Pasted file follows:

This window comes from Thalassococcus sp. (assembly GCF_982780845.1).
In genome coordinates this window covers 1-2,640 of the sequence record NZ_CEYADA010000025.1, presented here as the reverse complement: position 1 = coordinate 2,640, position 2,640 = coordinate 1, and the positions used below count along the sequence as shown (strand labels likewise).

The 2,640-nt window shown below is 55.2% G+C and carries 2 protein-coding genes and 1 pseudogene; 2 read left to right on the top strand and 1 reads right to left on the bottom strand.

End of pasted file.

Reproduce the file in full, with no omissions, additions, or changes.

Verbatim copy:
This window comes from Thalassococcus sp. (assembly GCF_982780845.1).
In genome coordinates this window covers 1-2,640 of the sequence record NZ_CEYADA010000025.1, presented here as the reverse complement: position 1 = coordinate 2,640, position 2,640 = coordinate 1, and the positions used below count along the sequence as shown (strand labels likewise).

The 2,640-nt window shown below is 55.2% G+C and carries 2 protein-coding genes and 1 pseudogene; 2 read left to right on the top strand and 1 reads right to left on the bottom strand.